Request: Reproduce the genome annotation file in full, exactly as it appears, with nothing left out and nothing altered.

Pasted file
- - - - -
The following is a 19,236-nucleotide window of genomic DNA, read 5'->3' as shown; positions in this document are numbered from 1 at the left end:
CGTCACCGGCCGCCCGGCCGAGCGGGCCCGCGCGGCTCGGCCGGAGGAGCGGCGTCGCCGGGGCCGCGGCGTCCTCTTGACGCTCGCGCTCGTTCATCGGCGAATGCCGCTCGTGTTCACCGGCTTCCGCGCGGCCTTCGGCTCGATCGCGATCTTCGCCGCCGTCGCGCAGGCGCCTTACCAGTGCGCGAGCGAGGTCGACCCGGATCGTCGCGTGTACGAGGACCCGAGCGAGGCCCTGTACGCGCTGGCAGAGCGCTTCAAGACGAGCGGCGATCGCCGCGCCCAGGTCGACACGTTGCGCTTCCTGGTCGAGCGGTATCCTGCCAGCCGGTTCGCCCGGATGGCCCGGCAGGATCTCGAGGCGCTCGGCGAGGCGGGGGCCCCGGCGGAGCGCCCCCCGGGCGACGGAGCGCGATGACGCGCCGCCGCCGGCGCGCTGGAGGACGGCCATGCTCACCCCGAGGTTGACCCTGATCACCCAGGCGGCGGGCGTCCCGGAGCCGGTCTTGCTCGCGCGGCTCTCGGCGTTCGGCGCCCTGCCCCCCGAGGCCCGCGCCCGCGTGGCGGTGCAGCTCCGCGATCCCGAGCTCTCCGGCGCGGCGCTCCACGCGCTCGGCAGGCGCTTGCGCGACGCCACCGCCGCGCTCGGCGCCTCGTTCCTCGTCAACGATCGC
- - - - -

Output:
The following is a 19,236-nucleotide window of genomic DNA, read 5'->3' as shown; positions in this document are numbered from 1 at the left end:
CGTCACCGGCCGCCCGGCCGAGCGGGCCCGCGCGGCTCGGCCGGAGGAGCGGCGTCGCCGGGGCCGCGGCGTCCTCTTGACGCTCGCGCTCGTTCATCGGCGAATGCCGCTCGTGTTCACCGGCTTCCGCGCGGCCTTCGGCTCGATCGCGATCTTCGCCGCCGTCGCGCAGGCGCCTTACCAGTGCGCGAGCGAGGTCGACCCGGATCGTCGCGTGTACGAGGACCCGAGCGAGGCCCTGTACGCGCTGGCAGAGCGCTTCAAGACGAGCGGCGATCGCCGCGCCCAGGTCGACACGTTGCGCTTCCTGGTCGAGCGGTATCCTGCCAGCCGGTTCGCCCGGATGGCCCGGCAGGATCTCGAGGCGCTCGGCGAGGCGGGGGCCCCGGCGGAGCGCCCCCCGGGCGACGGAGCGCGATGACGCGCCGCCGCCGGCGCGCTGGAGGACGGCCATGCTCACCCCGAGGTTGACCCTGATCACCCAGGCGGCGGGCGTCCCGGAGCCGGTCTTGCTCGCGCGGCTCTCGGCGTTCGGCGCCCTGCCCCCCGAGGCCCGCGCCCGCGTGGCGGTGCAGCTCCGCGATCCCGAGCTCTCCGGCGCGGCGCTCCACGCGCTCGGCAGGCGCTTGCGCGACGCCACCGCCGCGCTCGGCGCCTCGTTCCTCGTCAACGATCGC